As thoroughly illustrated in my papers presented at ECEEE and IEPPEC 2018 conferences, the Italian white certificates scheme (WhC) has been facing in the last years serious issues, related to the lack of certificates to cover the scheme’s target, skyrocketing market prices, frauds with simplified (standard) energy saving assessment procedures, etc. In order to deal with such issues the Ministry of economic development issued decree D.M. 10 maggio 2018 to modify the WhC guidelines introduced in 2017. The presentation held at Ponti 2018 event in Bolzano briefly describes the main changes.
The Italian WhC scheme has been working since 2005, delivering more than 26 million tons of oil equivalent cumulated by the end of 2017. Despite its longevity and success in terms of savings results, many issues have arisen in the last years, due to a mix of factors: stricter and more complex rules, reduction of low hanging fruits, especially in the industrial sector, frauds, market rules and cost recovery mechanism. In my recent papers presented at ECEEE and IEPPEC conferences such issues are illustrated in details, together with the main rules, and the need of amendments is highlighted.Continue reading →
The peer-reviewed paper and the presentation on the lessons learnt over 12 years of evaluation on the Italian white certificate scheme presented at the 2018 IEPPEC conference in Vienna. Both the main results and the issues arisen over the years are illustrated, together with a focus on the evaluation practices and outcomes.
Energy efficiency obligation schemes (EEOs) are used in many EU countries as a policy measure to reach energy efficiency targets. Some of the first EEO (UK, Italy, France, Denmark) have been capable to reach positive results over the years, as shown by the ENSPOL and EPATEE projects. Continue reading →
The peer-reviewed paper and the presentation on the Italian white certificate scheme as a tool to promote energy efficiency presented at the 2018 eceee conference in Berlin. Both the main results and the issues arisen over the years are illustrated, together with a focus on the industrial sector.
Energy efficiency obligation schemes (EEOs) are used in many EU countries as a policy measure to reach energy efficiency targets. Some of the first EEOs (UK, Italy, France, Denmark) have been capable to reach positive results over the years, as clearly demonstrated by the ENSPOL project. The Italian mechanism, in particular, is an interesting example of white certificate scheme (WhC), since it is one of the most long-lasting schemes (operatively started in 2005), has ambitious targets, covers all sectors and energy efficiency solutions, and has many flexibility options in place (e.g. non-obliged parties, tradable market, bankability, etc.).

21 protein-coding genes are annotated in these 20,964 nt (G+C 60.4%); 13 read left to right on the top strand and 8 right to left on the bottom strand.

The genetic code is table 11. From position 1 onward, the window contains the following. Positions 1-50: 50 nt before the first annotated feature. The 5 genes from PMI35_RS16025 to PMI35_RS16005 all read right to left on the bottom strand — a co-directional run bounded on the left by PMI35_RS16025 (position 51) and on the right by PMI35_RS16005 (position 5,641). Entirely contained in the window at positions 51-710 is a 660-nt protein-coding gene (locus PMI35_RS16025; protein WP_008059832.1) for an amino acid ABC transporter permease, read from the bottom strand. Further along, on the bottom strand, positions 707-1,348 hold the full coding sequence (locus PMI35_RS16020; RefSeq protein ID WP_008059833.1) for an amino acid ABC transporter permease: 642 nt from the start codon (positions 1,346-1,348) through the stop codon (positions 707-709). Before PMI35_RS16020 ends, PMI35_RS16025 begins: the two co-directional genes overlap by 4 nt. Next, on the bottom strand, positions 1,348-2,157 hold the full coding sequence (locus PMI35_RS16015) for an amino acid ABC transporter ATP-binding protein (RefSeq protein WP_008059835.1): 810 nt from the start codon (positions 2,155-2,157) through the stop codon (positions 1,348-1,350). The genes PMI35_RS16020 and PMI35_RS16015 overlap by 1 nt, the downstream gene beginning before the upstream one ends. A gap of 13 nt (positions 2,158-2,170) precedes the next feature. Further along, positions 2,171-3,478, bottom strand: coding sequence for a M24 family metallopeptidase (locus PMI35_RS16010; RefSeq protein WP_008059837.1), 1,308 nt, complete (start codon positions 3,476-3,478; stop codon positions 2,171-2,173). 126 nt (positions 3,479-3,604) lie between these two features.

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Energy efficiency can be an important driver for the competitiveness of industrial enterprises. My presentation, introductory to the webinar “Energy efficiency implementation in industries: the EU-MERCI approach to Good practices for multi-sector companies”, shows the reasons why energy efficiency should not be considered just as a cost reduction through energy savings, but could provide much more benefits.
Many times energy efficiency is seen just as an opportunity of cost reduction through energy savings. Either if this is one of the main outcomes, and the most obvious, there are multiple benefits linked to an energy efficiency project, such as improvements in the productivity or the quality of manufactured products, the reduction of risks (energy supply, environmental, safety, etc.), lower maintenance costs and GHG emissions, etc. These additional benefits directly impact the core business and can positevily affect the value proposition and the value chain of a manufacturing enterprise.
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The presentation about the policies for energy efficiency in the industrial sector at the EU-MERCI project webinar. The industrial sector accounts for one fourth of the EU energy consumption and for 19% of the GHG emissions (without the energy sector). In order to reach the EU 2020 and 2030 targets and, even more, to adhere to the Paris 2015 climate agreement, there is the need of policies aimed at facilitating and accelerating the implementation of energy efficiency projects in the industrial sector. The presentation shows the main existing policies and offers some hints on the future measures.
The video of my speech and the other presentations are available on the EU-MERCI website.
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